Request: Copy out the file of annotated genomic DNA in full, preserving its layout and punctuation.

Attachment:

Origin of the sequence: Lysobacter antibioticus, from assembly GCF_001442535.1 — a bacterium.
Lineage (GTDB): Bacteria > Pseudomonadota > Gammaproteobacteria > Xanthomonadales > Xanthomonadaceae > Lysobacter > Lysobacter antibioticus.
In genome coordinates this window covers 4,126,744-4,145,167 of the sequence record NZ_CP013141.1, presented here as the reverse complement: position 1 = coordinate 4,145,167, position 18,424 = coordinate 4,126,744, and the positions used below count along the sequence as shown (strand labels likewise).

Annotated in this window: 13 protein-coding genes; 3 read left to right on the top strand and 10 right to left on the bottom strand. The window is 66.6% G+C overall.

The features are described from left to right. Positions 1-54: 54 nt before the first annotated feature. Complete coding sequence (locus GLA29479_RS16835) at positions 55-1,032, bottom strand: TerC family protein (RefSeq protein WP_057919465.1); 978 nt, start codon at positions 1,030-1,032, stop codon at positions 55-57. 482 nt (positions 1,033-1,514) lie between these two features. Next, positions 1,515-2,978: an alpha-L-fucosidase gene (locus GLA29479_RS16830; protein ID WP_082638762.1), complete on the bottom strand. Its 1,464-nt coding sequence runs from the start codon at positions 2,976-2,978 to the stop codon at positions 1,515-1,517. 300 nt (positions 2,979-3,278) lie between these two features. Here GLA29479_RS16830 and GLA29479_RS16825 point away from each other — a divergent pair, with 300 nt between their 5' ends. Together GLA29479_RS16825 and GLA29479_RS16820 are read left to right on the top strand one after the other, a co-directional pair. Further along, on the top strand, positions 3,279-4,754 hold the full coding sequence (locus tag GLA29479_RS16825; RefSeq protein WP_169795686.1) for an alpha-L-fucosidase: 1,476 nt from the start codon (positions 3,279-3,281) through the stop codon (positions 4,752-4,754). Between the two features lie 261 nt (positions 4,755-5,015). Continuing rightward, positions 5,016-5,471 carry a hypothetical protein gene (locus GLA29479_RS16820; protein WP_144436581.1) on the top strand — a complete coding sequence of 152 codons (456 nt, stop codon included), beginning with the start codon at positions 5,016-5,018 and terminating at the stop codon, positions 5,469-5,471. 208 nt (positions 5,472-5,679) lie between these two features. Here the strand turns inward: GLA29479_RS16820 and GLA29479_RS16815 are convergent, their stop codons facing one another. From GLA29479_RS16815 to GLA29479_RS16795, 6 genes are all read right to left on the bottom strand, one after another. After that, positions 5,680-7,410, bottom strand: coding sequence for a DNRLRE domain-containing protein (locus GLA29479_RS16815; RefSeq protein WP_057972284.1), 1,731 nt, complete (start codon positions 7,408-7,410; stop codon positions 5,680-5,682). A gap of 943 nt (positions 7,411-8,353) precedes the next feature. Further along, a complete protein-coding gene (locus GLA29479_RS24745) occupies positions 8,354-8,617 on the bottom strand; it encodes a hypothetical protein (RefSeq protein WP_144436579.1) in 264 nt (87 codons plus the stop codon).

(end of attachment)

Origin of the sequence: Lysobacter antibioticus, from assembly GCF_001442535.1 — a bacterium.
Lineage (GTDB): Bacteria > Pseudomonadota > Gammaproteobacteria > Xanthomonadales > Xanthomonadaceae > Lysobacter > Lysobacter antibioticus.
In genome coordinates this window covers 4,126,744-4,145,167 of the sequence record NZ_CP013141.1, presented here as the reverse complement: position 1 = coordinate 4,145,167, position 18,424 = coordinate 4,126,744, and the positions used below count along the sequence as shown (strand labels likewise).

Annotated in this window: 13 protein-coding genes; 3 read left to right on the top strand and 10 right to left on the bottom strand. The window is 66.6% G+C overall.

The features are described from left to right. Positions 1-54: 54 nt before the first annotated feature. Complete coding sequence (locus GLA29479_RS16835) at positions 55-1,032, bottom strand: TerC family protein (RefSeq protein WP_057919465.1); 978 nt, start codon at positions 1,030-1,032, stop codon at positions 55-57. 482 nt (positions 1,033-1,514) lie between these two features. Next, positions 1,515-2,978: an alpha-L-fucosidase gene (locus GLA29479_RS16830; protein ID WP_082638762.1), complete on the bottom strand. Its 1,464-nt coding sequence runs from the start codon at positions 2,976-2,978 to the stop codon at positions 1,515-1,517. 300 nt (positions 2,979-3,278) lie between these two features. Here GLA29479_RS16830 and GLA29479_RS16825 point away from each other — a divergent pair, with 300 nt between their 5' ends. Together GLA29479_RS16825 and GLA29479_RS16820 are read left to right on the top strand one after the other, a co-directional pair. Further along, on the top strand, positions 3,279-4,754 hold the full coding sequence (locus tag GLA29479_RS16825; RefSeq protein WP_169795686.1) for an alpha-L-fucosidase: 1,476 nt from the start codon (positions 3,279-3,281) through the stop codon (positions 4,752-4,754). Between the two features lie 261 nt (positions 4,755-5,015). Continuing rightward, positions 5,016-5,471 carry a hypothetical protein gene (locus GLA29479_RS16820; protein WP_144436581.1) on the top strand — a complete coding sequence of 152 codons (456 nt, stop codon included), beginning with the start codon at positions 5,016-5,018 and terminating at the stop codon, positions 5,469-5,471. 208 nt (positions 5,472-5,679) lie between these two features. Here the strand turns inward: GLA29479_RS16820 and GLA29479_RS16815 are convergent, their stop codons facing one another. From GLA29479_RS16815 to GLA29479_RS16795, 6 genes are all read right to left on the bottom strand, one after another. After that, positions 5,680-7,410, bottom strand: coding sequence for a DNRLRE domain-containing protein (locus GLA29479_RS16815; RefSeq protein WP_057972284.1), 1,731 nt, complete (start codon positions 7,408-7,410; stop codon positions 5,680-5,682). A gap of 943 nt (positions 7,411-8,353) precedes the next feature. Further along, a complete protein-coding gene (locus GLA29479_RS24745) occupies positions 8,354-8,617 on the bottom strand; it encodes a hypothetical protein (RefSeq protein WP_144436579.1) in 264 nt (87 codons plus the stop codon).